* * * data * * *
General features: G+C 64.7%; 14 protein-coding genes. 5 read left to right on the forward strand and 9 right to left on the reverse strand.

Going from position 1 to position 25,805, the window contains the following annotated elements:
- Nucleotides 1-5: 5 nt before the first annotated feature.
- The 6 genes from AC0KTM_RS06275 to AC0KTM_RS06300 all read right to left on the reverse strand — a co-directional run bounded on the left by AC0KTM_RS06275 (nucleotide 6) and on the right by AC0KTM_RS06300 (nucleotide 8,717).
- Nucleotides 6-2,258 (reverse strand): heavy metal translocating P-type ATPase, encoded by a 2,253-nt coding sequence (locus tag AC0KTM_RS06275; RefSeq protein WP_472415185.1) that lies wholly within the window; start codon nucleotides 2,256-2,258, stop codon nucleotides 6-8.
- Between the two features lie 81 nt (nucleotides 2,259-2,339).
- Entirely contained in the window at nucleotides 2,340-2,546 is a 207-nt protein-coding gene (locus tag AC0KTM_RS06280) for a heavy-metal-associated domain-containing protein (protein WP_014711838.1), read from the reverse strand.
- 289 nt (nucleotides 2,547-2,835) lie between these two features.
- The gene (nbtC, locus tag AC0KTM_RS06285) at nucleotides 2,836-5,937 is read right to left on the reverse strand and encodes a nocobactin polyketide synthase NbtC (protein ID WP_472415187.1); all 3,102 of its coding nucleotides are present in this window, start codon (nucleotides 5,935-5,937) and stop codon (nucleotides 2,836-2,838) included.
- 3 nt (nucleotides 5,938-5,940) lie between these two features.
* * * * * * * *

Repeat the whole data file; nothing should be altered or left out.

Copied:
General features: G+C 64.7%; 14 protein-coding genes. 5 read left to right on the forward strand and 9 right to left on the reverse strand.

Going from position 1 to position 25,805, the window contains the following annotated elements:
- Nucleotides 1-5: 5 nt before the first annotated feature.
- The 6 genes from AC0KTM_RS06275 to AC0KTM_RS06300 all read right to left on the reverse strand — a co-directional run bounded on the left by AC0KTM_RS06275 (nucleotide 6) and on the right by AC0KTM_RS06300 (nucleotide 8,717).
- Nucleotides 6-2,258 (reverse strand): heavy metal translocating P-type ATPase, encoded by a 2,253-nt coding sequence (locus tag AC0KTM_RS06275; RefSeq protein WP_472415185.1) that lies wholly within the window; start codon nucleotides 2,256-2,258, stop codon nucleotides 6-8.
- Between the two features lie 81 nt (nucleotides 2,259-2,339).
- Entirely contained in the window at nucleotides 2,340-2,546 is a 207-nt protein-coding gene (locus tag AC0KTM_RS06280) for a heavy-metal-associated domain-containing protein (protein WP_014711838.1), read from the reverse strand.
- 289 nt (nucleotides 2,547-2,835) lie between these two features.
- The gene (nbtC, locus tag AC0KTM_RS06285) at nucleotides 2,836-5,937 is read right to left on the reverse strand and encodes a nocobactin polyketide synthase NbtC (protein ID WP_472415187.1); all 3,102 of its coding nucleotides are present in this window, start codon (nucleotides 5,935-5,937) and stop codon (nucleotides 2,836-2,838) included.
- 3 nt (nucleotides 5,938-5,940) lie between these two features.